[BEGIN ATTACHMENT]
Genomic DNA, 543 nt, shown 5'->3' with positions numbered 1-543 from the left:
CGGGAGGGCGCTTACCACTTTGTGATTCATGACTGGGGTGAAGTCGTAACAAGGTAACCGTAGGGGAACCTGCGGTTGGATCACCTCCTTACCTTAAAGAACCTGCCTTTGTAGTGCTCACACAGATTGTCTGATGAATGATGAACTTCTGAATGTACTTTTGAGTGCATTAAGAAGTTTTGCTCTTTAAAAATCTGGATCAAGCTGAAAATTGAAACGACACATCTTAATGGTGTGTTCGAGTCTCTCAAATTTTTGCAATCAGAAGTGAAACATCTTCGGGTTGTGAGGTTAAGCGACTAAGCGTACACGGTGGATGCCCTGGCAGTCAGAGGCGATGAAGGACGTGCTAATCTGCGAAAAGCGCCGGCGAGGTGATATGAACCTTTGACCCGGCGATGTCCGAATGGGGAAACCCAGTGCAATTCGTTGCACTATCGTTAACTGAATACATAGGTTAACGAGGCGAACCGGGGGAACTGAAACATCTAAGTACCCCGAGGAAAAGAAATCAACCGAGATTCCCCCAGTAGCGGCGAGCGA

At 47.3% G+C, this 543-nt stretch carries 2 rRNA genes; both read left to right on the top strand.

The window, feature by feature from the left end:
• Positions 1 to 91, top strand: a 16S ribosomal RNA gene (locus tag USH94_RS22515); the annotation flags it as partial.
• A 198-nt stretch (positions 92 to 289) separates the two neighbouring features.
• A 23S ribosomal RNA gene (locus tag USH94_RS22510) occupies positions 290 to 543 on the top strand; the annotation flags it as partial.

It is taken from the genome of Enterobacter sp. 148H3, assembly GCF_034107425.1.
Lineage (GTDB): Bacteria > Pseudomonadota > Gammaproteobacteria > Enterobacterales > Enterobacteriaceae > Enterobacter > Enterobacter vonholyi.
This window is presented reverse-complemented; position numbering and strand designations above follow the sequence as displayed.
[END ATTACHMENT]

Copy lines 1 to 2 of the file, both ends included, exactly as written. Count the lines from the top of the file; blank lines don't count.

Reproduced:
Genomic DNA, 543 nt, shown 5'->3' with positions numbered 1-543 from the left:
CGGGAGGGCGCTTACCACTTTGTGATTCATGACTGGGGTGAAGTCGTAACAAGGTAACCGTAGGGGAACCTGCGGTTGGATCACCTCCTTACCTTAAAGAACCTGCCTTTGTAGTGCTCACACAGATTGTCTGATGAATGATGAACTTCTGAATGTACTTTTGAGTGCATTAAGAAGTTTTGCTCTTTAAAAATCTGGATCAAGCTGAAAATTGAAACGACACATCTTAATGGTGTGTTCGAGTCTCTCAAATTTTTGCAATCAGAAGTGAAACATCTTCGGGTTGTGAGGTTAAGCGACTAAGCGTACACGGTGGATGCCCTGGCAGTCAGAGGCGATGAAGGACGTGCTAATCTGCGAAAAGCGCCGGCGAGGTGATATGAACCTTTGACCCGGCGATGTCCGAATGGGGAAACCCAGTGCAATTCGTTGCACTATCGTTAACTGAATACATAGGTTAACGAGGCGAACCGGGGGAACTGAAACATCTAAGTACCCCGAGGAAAAGAAATCAACCGAGATTCCCCCAGTAGCGGCGAGCGA